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How Do You Find the Lowest Common Denominator Between Fractions?

Lowest common denominator meaning

When two fractions have a common denominator, the bottom number of the two fractions are the same. Here are some examples of common denominators:

Common denominator examples

If two fractions don’t already have a common denominator, you need to see if they have a lowest common denominator (LCD). This allows you to subtract and add fractions.

Here's how to find the lowest common denominator:

Finding the Lowest Common Denominator

When comparing fractions and working with fractions with different denominators, you need to find the lowest common denominator (LCD). This is the smallest number that both of the denominators have in common.

Let's use this example of subtracting fractions to show how to find a common denominator within a group of fractions:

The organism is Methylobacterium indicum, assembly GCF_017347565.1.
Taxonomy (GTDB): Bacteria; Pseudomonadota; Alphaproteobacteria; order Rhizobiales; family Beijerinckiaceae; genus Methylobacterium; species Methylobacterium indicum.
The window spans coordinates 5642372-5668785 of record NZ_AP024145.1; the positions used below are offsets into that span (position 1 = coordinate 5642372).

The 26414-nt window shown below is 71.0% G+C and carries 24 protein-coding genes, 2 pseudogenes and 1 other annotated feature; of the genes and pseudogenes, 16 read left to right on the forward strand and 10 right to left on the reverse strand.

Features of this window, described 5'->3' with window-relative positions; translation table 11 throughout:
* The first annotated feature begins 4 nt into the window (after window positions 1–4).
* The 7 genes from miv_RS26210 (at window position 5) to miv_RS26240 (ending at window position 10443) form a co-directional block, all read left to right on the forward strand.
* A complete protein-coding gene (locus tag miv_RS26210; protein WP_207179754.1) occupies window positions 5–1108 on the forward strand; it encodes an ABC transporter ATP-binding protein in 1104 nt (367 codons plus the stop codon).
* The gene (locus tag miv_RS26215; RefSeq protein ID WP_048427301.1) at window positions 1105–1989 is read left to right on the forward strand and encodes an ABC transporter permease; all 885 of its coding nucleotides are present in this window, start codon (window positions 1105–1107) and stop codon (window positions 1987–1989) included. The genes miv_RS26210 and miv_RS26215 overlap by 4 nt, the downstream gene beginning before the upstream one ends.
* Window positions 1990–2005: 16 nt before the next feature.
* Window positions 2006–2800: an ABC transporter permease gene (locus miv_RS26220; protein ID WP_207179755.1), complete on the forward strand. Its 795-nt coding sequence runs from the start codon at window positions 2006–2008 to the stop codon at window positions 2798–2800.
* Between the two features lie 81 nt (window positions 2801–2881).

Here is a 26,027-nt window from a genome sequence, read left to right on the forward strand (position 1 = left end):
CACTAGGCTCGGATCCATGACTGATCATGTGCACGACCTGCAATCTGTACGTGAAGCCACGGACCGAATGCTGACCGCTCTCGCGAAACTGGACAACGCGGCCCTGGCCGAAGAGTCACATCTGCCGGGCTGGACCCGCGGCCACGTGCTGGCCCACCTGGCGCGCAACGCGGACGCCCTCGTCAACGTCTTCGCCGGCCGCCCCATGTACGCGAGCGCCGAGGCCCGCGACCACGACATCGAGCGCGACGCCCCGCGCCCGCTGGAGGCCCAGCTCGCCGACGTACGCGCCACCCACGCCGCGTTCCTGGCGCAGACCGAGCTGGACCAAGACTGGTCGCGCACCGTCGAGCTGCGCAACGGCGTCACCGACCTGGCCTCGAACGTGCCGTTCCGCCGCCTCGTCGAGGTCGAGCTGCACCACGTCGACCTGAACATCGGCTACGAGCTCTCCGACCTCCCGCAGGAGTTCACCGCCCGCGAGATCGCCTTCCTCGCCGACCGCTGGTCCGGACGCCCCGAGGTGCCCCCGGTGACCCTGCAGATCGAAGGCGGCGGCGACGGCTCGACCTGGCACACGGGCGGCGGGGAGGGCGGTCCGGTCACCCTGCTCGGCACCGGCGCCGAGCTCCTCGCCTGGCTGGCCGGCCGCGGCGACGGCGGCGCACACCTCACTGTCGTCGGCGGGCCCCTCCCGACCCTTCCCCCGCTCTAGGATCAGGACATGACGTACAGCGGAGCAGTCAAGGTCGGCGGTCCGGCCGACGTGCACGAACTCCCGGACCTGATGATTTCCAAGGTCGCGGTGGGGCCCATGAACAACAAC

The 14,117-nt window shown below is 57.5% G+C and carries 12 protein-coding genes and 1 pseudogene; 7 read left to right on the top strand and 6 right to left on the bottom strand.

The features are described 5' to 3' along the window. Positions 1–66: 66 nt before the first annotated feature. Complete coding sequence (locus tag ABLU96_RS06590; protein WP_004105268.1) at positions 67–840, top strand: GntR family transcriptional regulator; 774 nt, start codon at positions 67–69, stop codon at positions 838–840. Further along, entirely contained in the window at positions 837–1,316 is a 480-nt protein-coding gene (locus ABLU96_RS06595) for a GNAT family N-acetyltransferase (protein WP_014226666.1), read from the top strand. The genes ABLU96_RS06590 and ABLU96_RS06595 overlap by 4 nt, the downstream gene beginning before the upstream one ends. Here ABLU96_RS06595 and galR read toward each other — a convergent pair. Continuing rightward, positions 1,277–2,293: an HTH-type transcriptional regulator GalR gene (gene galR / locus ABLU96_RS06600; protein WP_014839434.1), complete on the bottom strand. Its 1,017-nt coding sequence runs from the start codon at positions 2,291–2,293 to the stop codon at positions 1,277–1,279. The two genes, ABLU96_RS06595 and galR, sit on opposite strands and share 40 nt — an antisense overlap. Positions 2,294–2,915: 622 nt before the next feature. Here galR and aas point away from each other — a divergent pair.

Subtracting fractions

The smallest common factor that both 6 and 15 go into evenly is 30. Now we need to find the numbers to multiply by each of these denominators to get the lowest common denominator of 30. Remember, the first fraction has a denominator of 6 and the second fraction has a denominator of 15.

Smallest common factor

As you can see, the values are 5 and 2.

Now that we know this, both the top number (the numerator) and the bottom number of each individual fraction needs to be multiplied by these values:

Multiply the values

Now that we have a common denominator of 30, we can subtract the two fractions from each other:

Subtracting fractions with a common denominator

Why We Need to Find Common Denominators

You can’t subtract and add fractions until you find a common denominator. When you figure out how to multiply the numbers to get the lowest common denominator, you can start adding and subtracting fractions.

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